Progress Dots

Requires: PowerPoint on Windows. (This macro will crash Office X.)

This macro adds a toolbar to PowerPoint that can be used to create a "progress bar" for your presentation. A series of dots is drawn across the top border, corresponding to slides; and these dots change color as you advance through the presentation. The dots can be grouped into "sections," to indicate the overall structure of your talk. E.g., the generated progress bar could look something like this:



When the Progress Dots macro is run, it adds a new toolbar to PowerPoint:


The toolbar includes four buttons:

  • Create: opens an options dialogue to customize the progress bar; and then draws the progress bar on each slide. (This can be slow for large powerpoint presentations.)
  • Refresh: redraws the progress bar. You will need to use this after adding or removing slides, or section labels.
  • Delete: removes the progress bar from each slide.
  • Section: adds a section label to the current slide. All slides from the current slide to the next slide that you asssign a section label to are considered to be part of the same section, and will be displayed in a group. E.g., in the example above, four slides are marked with section labels: the first is marked with "Intro," the fifth with "Topic 1," the ninth with "Topic 2," and the eighteenth with "Conclusions." To remove a label from a slide, go to that slide, click "Section", clear the value, and click ok.


When a new progress bar is created, a customization dialogue may be used to fine-tune the progress bar's appearance.


The progress bar settings will be saved with the powerpoint file.


To install progress dots:

  1. Open PowerPoint
  2. Under the "Tools" menu, select "Add-Ins"
  3. Click "Add New"
  4. Select the file "progress_dots.ppa"
  5. Click "Enable Macros"

To uninstall progress dots:

  1. Open PowerPoint
  2. Under the "Tools" menu, select "Add-Ins"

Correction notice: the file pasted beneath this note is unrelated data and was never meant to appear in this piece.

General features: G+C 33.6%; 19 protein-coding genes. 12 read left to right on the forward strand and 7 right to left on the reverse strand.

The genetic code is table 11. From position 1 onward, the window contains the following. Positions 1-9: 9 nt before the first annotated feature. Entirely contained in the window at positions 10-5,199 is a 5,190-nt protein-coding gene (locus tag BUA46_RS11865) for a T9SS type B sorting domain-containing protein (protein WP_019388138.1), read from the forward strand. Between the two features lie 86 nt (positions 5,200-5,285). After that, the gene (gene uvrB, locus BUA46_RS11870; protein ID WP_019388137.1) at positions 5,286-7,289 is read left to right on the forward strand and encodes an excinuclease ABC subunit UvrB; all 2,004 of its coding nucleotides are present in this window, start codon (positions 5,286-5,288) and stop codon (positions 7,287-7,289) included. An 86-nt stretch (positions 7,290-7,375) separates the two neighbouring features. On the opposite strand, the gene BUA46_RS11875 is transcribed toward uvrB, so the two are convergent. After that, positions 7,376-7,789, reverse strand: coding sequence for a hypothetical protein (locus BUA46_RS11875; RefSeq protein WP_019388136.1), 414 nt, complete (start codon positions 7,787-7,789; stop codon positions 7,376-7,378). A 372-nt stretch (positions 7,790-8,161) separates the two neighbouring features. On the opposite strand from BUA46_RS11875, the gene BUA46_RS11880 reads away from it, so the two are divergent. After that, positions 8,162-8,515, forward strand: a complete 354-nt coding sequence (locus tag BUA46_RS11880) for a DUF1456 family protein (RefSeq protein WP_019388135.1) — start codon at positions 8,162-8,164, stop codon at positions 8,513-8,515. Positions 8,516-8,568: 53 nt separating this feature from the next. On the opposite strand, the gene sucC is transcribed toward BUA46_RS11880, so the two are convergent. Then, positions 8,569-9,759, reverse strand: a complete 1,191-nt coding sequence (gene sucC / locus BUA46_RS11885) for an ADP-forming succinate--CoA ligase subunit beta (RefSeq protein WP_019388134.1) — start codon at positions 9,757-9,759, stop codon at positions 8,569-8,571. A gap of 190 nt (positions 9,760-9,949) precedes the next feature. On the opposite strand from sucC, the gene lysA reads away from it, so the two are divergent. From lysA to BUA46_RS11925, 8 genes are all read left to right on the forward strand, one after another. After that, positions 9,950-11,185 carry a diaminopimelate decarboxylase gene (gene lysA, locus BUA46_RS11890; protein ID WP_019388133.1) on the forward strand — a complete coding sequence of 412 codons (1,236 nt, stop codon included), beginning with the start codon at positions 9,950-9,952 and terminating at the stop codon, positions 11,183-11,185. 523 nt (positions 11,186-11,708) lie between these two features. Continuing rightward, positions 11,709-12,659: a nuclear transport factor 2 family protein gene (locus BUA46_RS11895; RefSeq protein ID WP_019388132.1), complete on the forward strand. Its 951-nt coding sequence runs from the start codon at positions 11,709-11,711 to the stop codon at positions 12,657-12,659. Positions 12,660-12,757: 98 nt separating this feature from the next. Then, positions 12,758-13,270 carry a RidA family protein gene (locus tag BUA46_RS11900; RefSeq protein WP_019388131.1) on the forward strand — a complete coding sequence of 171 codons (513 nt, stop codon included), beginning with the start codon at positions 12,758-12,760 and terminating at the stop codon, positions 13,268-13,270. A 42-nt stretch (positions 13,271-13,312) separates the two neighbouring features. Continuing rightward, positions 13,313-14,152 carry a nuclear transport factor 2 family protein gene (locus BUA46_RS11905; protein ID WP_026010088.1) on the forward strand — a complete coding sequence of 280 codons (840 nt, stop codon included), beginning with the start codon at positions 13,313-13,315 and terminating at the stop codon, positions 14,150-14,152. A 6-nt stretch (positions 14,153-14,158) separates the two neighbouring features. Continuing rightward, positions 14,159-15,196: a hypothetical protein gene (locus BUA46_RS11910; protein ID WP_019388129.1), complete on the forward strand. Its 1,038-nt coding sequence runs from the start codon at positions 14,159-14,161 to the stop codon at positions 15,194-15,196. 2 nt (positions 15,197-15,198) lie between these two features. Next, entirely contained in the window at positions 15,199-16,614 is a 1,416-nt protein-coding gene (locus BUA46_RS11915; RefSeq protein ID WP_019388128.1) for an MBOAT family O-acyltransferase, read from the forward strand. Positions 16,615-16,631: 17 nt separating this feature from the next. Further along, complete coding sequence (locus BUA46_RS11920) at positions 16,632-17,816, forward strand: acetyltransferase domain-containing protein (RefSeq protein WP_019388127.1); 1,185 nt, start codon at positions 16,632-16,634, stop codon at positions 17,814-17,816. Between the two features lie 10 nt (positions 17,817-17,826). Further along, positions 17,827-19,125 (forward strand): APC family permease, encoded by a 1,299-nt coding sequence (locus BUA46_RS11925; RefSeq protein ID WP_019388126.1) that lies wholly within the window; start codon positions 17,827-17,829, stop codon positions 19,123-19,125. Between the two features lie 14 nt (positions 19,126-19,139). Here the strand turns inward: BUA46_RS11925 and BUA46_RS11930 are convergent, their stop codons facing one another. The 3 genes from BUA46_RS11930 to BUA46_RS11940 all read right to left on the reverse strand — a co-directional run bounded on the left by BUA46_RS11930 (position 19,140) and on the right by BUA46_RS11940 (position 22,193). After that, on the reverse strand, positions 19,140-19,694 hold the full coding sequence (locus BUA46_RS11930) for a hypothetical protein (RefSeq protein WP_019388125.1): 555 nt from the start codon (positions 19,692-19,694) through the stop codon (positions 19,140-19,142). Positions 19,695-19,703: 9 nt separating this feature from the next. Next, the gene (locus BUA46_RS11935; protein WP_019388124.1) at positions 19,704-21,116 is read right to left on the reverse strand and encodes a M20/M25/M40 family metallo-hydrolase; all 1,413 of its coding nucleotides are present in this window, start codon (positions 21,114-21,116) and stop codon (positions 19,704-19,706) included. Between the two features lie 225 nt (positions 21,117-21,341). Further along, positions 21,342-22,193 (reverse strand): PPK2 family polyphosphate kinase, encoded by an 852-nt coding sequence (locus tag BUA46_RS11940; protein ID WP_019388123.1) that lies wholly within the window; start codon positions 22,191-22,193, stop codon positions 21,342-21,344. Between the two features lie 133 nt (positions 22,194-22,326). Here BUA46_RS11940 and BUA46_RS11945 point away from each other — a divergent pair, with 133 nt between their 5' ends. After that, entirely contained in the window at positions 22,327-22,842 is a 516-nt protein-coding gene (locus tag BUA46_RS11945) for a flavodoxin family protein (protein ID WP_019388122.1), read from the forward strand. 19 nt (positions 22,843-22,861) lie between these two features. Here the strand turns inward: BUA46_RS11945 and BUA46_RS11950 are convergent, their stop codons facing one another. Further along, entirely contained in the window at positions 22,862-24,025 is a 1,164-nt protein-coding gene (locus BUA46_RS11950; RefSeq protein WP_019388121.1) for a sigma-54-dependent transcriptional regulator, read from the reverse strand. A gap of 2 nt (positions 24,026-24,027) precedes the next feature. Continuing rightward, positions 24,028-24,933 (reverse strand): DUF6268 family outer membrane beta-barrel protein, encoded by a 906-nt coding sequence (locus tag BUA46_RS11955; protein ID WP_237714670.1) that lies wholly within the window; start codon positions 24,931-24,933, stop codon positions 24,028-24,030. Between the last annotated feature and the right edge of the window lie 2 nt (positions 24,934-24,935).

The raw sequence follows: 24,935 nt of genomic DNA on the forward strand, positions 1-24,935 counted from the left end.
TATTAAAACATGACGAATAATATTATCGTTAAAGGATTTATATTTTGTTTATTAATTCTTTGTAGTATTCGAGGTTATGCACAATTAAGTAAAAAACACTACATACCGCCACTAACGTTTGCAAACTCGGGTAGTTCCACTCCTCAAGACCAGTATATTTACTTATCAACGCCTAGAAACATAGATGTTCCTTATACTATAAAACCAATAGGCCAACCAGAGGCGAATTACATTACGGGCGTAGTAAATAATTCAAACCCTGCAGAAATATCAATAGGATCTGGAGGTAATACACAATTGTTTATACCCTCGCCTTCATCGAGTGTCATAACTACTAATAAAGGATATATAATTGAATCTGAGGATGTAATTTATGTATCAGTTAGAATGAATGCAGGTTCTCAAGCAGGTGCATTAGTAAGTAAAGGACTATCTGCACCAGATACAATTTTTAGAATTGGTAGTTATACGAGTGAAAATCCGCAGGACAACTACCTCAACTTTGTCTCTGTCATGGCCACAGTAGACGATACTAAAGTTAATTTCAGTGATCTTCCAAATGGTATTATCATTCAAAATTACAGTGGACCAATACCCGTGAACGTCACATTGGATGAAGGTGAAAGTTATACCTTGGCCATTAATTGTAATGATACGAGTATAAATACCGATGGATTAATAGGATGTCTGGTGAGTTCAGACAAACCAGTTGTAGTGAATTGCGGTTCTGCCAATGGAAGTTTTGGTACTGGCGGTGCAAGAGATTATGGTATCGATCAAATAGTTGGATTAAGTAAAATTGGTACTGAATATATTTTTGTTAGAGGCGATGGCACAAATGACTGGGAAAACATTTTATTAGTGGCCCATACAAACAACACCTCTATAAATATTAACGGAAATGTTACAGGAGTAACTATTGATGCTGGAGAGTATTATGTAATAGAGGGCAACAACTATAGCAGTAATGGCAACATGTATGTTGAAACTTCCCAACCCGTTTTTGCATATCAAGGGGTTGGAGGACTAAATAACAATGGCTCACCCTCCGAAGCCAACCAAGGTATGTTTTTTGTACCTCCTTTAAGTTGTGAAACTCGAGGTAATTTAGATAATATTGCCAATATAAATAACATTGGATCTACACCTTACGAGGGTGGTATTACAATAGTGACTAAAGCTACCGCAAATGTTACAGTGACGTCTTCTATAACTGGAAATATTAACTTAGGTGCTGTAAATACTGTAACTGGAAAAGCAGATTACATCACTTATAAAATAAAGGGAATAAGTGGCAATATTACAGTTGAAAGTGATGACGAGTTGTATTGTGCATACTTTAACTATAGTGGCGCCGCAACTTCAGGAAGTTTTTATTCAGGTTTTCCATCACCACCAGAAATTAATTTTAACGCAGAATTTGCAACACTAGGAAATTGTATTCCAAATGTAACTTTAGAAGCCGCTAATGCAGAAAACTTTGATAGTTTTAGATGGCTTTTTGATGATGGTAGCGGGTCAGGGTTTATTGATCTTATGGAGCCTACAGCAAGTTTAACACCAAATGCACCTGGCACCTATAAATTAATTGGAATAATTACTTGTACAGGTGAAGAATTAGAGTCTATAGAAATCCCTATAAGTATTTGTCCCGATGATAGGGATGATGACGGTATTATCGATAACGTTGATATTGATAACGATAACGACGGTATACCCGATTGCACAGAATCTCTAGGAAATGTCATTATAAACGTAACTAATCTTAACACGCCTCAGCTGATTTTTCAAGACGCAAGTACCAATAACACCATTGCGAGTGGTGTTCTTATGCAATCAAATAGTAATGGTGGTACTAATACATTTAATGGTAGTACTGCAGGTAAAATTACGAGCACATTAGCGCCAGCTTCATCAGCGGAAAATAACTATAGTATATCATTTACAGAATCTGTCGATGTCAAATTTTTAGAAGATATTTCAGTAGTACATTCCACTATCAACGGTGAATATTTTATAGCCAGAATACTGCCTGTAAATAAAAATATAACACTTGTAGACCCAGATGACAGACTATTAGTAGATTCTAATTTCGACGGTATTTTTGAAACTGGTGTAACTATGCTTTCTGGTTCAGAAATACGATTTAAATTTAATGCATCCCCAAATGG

3. Select the "progress_dots" add-in
  4. Click "Remove"


If you'd like to edit the macro, to make your own customizations to it:

  1. Open the file "progress_dots.ppt"
  2. Under the "Macros" submenu of the "Tools" menu, slect "Visual Basic Editor"
  3. If you'd like to just browse the code without opening it up in PowerPoint, it's available here: progress_dots.html.

Disclaimer: this is the first program I've written in Visual Basic, so the code may not be as clean as it should be.


Copyright (C) 2007 Edward Loper

Permission is hereby granted, free of charge, to any person obtaining a copy of this software and any associated documentation files (the "Software"), to deal in the Software without restriction, including without limitation the rights to use, copy, modify, merge, publish, distribute, sublicense, and/or sell copies of the Software, and to permit persons to whom the Software is furnished to do so, subject to the following conditions:

The above copyright notice and this permission notice shall be included in all copies or substantial portions of the Software.

The software is provided "as is", without warranty of any kind, express or implied, including but not limited to the warranties of merchantability, fitness for a particular purpose and noninfringement. In no event shall the authors or copyright holders be liable for any claim, damages or other liability, whether in an action of contract, tort or otherwise, arising from, out of or in connection with the software or the use or other dealings in the software.